Walk-ins Welcomeor call for appt.
SAME HOURS SAME DAYS
Kathy - Kasia - Tiffany
CLEVELAND (AP) —Regulators say several minorproblems found at an Ohionuclear power plant in 2011have been ongoing for abouttwo years.The Nuclear RegulatoryCommission says the PerryNuclear Power Plant nearCleveland must devise a planto correct the problems.In a March 5 letter, a regu-lator says plant owner FirstEnergy Nuclear OperatingCo. and federal inspectorsfound errors in followingproper work procedures anddocumentation.The letter also cites anincident in April 2011 whena poorly designed plan to pulla radiation monitor from thereactor’s core left workersnear a radioactive cable. Thecrew escaped exposure byleaving the area quickly.A First Energy spokes-woman tells The Plain Dealerin Cleveland that the companyhas strengthened proceduresand improved risk assessmentand oversight.
Regulators say Ohio nuclearplant had several problems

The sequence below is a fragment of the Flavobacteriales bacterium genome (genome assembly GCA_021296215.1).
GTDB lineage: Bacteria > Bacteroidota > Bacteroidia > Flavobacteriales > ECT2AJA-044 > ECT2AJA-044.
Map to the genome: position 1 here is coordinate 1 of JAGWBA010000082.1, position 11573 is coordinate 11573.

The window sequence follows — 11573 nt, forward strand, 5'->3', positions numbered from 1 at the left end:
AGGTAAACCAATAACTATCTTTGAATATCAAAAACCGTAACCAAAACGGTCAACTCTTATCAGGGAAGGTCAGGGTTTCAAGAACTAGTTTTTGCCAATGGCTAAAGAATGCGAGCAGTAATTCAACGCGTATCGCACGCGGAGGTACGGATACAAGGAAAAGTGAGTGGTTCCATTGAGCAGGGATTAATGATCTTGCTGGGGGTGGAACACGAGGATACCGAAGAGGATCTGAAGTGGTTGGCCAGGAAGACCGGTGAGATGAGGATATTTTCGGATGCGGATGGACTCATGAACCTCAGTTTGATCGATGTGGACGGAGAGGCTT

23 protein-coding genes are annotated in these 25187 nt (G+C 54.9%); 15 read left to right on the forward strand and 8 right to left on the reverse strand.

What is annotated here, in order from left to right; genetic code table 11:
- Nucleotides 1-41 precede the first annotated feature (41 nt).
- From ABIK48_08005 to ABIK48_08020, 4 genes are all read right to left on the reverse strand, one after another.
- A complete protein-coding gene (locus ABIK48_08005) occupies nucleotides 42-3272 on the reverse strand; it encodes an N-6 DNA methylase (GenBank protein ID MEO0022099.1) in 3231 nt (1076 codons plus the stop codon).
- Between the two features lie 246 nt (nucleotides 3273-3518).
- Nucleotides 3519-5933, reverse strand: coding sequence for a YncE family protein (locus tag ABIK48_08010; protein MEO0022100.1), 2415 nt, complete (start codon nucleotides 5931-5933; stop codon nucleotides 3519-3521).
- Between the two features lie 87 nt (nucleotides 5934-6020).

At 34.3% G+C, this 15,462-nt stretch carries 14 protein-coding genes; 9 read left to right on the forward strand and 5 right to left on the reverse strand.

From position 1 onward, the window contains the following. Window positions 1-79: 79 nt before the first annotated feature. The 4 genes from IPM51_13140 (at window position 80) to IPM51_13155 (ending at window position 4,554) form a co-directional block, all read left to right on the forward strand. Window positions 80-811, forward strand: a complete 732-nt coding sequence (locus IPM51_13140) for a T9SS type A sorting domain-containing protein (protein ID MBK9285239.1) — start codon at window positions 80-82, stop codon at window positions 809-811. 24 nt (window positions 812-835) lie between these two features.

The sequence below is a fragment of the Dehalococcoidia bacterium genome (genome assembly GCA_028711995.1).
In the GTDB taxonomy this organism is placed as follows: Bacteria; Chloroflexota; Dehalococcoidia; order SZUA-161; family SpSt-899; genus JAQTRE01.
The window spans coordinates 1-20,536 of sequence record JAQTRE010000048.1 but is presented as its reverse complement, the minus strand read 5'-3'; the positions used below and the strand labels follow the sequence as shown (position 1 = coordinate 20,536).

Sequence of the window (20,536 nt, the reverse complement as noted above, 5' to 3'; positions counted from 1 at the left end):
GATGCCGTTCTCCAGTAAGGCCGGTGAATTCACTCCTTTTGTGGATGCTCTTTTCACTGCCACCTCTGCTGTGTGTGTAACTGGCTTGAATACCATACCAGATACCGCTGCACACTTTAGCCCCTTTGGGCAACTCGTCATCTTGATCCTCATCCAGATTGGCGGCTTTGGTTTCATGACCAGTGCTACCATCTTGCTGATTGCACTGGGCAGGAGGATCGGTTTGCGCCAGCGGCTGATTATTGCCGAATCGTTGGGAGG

Ohio church readies forEaster after lightning strike
PERRYSBURG (AP) —Construction and cleanupcrews are racing the clockat a church in northwestOhio where a lightningstrike sparked a fire at thetop of a 170-foot steeple.St. Rose CatholicChurch officials say they’llbe ready for services todayand the rest of Easter week-end.Most of the damagefrom the Tuesday morn-ing fire at the church inPerrysburg was containedto the steeple, with minordamage to the sanctuary.The manager of a clean-up crew working to get thechurch ready tells WTOL-TV in Toledo that he’s amember of the church.Kevin Fisher says thedamage could have beenmuch worse.St. Rose’s pastor, theRev. Marvin Borger, sayshe thinks those attend-ing services this weekendshouldn’t notice any dif-ferences.